8. Local delivery of fluorescent dye for fiber-optics confocal microscopy of the living heart

    PubMed Central

    Huang, Chao; Kaza, Aditya K.; Hitchcock, Robert W.; Sachse, Frank B.

    2014-01-01

    Fiber-optics confocal microscopy (FCM) is an emerging imaging technology with various applications in basic research and clinical diagnosis. FCM allows for real-time in situ microscopy of tissue at sub-cellular scale. Recently FCM has been investigated for cardiac imaging, in particular, for discrimination of cardiac tissue during pediatric open-heart surgery. FCM relies on fluorescent dyes. The current clinical approach of dye delivery is based on systemic injection, which is associated with high dye consumption, and adverse clinical events. In this study, we investigated approaches for local dye delivery during FCM imaging based on dye carriers attached to the imaging probe. Using three-dimensional confocal microscopy, automated bench tests, and FCM imaging we quantitatively characterized dye release of carriers composed of open-pore foam only and foam loaded with agarose hydrogel. In addition, we compared local dye delivery with a model of systemic dye delivery in the isolated perfused rodent heart. We measured the signal-to-noise ratio (SNR) of images acquired in various regions of the heart. Our evaluations showed that foam-agarose dye carriers exhibited a prolonged dye release vs. foam-only carriers. Foam-agarose dye carriers allowed reliable imaging of 5–9 lines, which is comparable to 4–8 min of continuous dye release. Our study in the living heart revealed that the SNR of FCM images using local and systemic dye delivery is not different. However, we observed differences in the imaged tissue microstructure with the two approaches. Structural features characteristic of microvasculature were solely observed for systemic dye delivery. Our findings suggest that local dye delivery approach for FCM imaging constitutes an important alternative to systemic dye delivery. We suggest that the approach for local dye delivery will facilitate clinical translation of FCM, for instance, for FCM imaging during pediatric heart surgery. PMID:25309455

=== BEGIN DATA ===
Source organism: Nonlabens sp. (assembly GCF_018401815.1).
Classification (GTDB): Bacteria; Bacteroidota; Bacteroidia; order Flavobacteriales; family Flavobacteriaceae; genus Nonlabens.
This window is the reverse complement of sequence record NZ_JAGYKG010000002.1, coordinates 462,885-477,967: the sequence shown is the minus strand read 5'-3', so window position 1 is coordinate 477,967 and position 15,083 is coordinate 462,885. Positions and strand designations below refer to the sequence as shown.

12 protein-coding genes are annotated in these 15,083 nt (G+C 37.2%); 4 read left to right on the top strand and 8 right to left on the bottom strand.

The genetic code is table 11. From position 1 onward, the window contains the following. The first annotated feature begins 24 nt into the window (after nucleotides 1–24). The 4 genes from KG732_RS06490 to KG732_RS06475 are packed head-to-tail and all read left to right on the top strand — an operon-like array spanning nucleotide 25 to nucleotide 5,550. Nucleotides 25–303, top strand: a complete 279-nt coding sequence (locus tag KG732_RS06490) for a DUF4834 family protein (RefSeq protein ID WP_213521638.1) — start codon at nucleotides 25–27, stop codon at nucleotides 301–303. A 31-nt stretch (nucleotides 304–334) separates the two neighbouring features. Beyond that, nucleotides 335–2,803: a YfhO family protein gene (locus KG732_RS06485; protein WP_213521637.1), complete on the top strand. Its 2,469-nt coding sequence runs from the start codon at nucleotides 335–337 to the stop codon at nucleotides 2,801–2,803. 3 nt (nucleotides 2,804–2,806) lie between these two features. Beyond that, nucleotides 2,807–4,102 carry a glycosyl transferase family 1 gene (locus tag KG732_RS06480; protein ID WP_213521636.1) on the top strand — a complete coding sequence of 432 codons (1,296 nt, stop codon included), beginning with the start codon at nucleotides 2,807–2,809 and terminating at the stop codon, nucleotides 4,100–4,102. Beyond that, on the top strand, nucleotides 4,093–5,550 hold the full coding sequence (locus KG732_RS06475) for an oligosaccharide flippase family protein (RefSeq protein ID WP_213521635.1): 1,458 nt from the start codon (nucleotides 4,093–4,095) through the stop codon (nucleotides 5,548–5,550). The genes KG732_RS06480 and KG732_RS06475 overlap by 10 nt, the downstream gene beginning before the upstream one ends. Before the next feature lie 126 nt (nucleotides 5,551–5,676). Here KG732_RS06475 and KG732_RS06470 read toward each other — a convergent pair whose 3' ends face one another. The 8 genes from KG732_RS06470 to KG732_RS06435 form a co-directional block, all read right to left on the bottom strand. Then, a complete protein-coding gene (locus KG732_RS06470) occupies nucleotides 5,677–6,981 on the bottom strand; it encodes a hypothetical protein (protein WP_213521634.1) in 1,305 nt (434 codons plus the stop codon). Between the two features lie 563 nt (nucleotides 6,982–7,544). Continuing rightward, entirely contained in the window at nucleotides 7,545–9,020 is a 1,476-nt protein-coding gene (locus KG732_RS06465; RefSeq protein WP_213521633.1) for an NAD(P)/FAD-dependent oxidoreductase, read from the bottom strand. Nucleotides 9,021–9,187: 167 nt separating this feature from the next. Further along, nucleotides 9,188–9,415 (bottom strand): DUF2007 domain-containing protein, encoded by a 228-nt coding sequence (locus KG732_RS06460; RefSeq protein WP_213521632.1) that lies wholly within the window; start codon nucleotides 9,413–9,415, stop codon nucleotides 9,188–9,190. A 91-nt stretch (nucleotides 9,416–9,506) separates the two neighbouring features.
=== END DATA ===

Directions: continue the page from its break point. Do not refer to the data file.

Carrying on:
9. Thermodynamic study of β-cyclodextrin-dye inclusion complexes using gradient flow injection technique and molecular modeling.

    PubMed

    Izadmanesh, Y; Ghasemi, Jahan B

    2016-08-01

    Gradient flow injection technique-diode array spectrophotometry was applied for β-cyclodextrin (β-CD)-dye inclusion complex studies. A single injection of a small amount of mixed β-CD-dye solution (100μl) into the carrier solution of the dye and recording the spectra gave the titration data. The mole ratio data were calculated by calibrating the dispersion pattern using a calibrator dye (rose bengal). Model-based multivariate methods were used to analyze the spectral-mole ratio data and, as a result, estimate stability constants and concentration-spectral profiles. Reliability was tested by applying this method to study the β-CD host-guest complexes with several dyes as guest molecules. Singular value decomposition (SVD) was used to select the chemical model and reduce noise. Molecular modeling provided the ability to predict the guest conformation-orientation (posing) within the cavity of β-CD and the nature of the involved interactions. Among those dyes showing observable spectral variation, the stoichiometric ratio of β-CD: dye (and log Kf) of methyl orange, fluorescein, phenol red, 4-(2-pyridylazo) resorcinol (PAR), and crystal violet were calculated to be 1:1 (4.26±0.01), 1:1 (1.53±0.08), 1:1 (3.11±0.04), 1:1 (1.06±0.12), and 2:1 (5.27±0.03), respectively. Compared with the classical method of titration, this method is simple and fast and has the advantage of needing reduced human interference. Molecular modeling facilitates a better understanding of the type of interactions and conformation of guest molecules in the β-CD cavity. The details of the proposed method are discussed in this paper. PMID:27111153

  10. Thermodynamic study of β-cyclodextrin-dye inclusion complexes using gradient flow injection technique and molecular modeling

    NASA Astrophysics Data System (ADS)

    Izadmanesh, Y.; Ghasemi, Jahan B.

    2016-08-01